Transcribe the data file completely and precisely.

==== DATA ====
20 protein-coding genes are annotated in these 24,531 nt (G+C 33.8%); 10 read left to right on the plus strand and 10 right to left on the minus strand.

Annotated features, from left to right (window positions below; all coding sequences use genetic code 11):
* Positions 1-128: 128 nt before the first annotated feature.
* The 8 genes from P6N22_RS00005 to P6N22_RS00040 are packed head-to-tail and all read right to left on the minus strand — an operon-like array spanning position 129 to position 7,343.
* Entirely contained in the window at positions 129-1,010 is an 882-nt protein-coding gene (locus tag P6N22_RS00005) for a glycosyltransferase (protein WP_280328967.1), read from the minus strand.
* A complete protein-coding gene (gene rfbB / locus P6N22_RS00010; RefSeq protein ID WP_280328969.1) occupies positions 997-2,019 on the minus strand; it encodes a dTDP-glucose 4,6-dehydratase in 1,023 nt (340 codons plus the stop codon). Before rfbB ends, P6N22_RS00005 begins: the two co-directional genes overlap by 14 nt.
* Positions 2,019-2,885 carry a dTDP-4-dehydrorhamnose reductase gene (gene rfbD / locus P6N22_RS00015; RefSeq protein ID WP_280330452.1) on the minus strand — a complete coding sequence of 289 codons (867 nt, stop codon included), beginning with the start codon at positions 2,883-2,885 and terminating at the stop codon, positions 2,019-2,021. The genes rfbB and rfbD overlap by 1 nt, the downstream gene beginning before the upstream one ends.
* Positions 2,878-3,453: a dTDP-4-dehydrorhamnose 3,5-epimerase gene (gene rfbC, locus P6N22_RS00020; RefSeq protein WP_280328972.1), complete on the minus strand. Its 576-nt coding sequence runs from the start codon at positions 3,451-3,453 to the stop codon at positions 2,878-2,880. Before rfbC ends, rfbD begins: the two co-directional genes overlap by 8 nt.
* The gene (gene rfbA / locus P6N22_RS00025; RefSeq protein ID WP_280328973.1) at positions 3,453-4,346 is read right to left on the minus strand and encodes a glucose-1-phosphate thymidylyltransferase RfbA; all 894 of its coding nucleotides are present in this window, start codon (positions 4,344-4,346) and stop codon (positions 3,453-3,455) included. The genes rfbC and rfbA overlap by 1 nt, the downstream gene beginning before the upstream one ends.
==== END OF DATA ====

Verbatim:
20 protein-coding genes are annotated in these 24,531 nt (G+C 33.8%); 10 read left to right on the plus strand and 10 right to left on the minus strand.

Annotated features, from left to right (window positions below; all coding sequences use genetic code 11):
* Positions 1-128: 128 nt before the first annotated feature.
* The 8 genes from P6N22_RS00005 to P6N22_RS00040 are packed head-to-tail and all read right to left on the minus strand — an operon-like array spanning position 129 to position 7,343.
* Entirely contained in the window at positions 129-1,010 is an 882-nt protein-coding gene (locus tag P6N22_RS00005) for a glycosyltransferase (protein WP_280328967.1), read from the minus strand.
* A complete protein-coding gene (gene rfbB / locus P6N22_RS00010; RefSeq protein ID WP_280328969.1) occupies positions 997-2,019 on the minus strand; it encodes a dTDP-glucose 4,6-dehydratase in 1,023 nt (340 codons plus the stop codon). Before rfbB ends, P6N22_RS00005 begins: the two co-directional genes overlap by 14 nt.
* Positions 2,019-2,885 carry a dTDP-4-dehydrorhamnose reductase gene (gene rfbD / locus P6N22_RS00015; RefSeq protein ID WP_280330452.1) on the minus strand — a complete coding sequence of 289 codons (867 nt, stop codon included), beginning with the start codon at positions 2,883-2,885 and terminating at the stop codon, positions 2,019-2,021. The genes rfbB and rfbD overlap by 1 nt, the downstream gene beginning before the upstream one ends.
* Positions 2,878-3,453: a dTDP-4-dehydrorhamnose 3,5-epimerase gene (gene rfbC, locus P6N22_RS00020; RefSeq protein WP_280328972.1), complete on the minus strand. Its 576-nt coding sequence runs from the start codon at positions 3,451-3,453 to the stop codon at positions 2,878-2,880. Before rfbC ends, rfbD begins: the two co-directional genes overlap by 8 nt.
* The gene (gene rfbA / locus P6N22_RS00025; RefSeq protein ID WP_280328973.1) at positions 3,453-4,346 is read right to left on the minus strand and encodes a glucose-1-phosphate thymidylyltransferase RfbA; all 894 of its coding nucleotides are present in this window, start codon (positions 4,344-4,346) and stop codon (positions 3,453-3,455) included. The genes rfbC and rfbA overlap by 1 nt, the downstream gene beginning before the upstream one ends.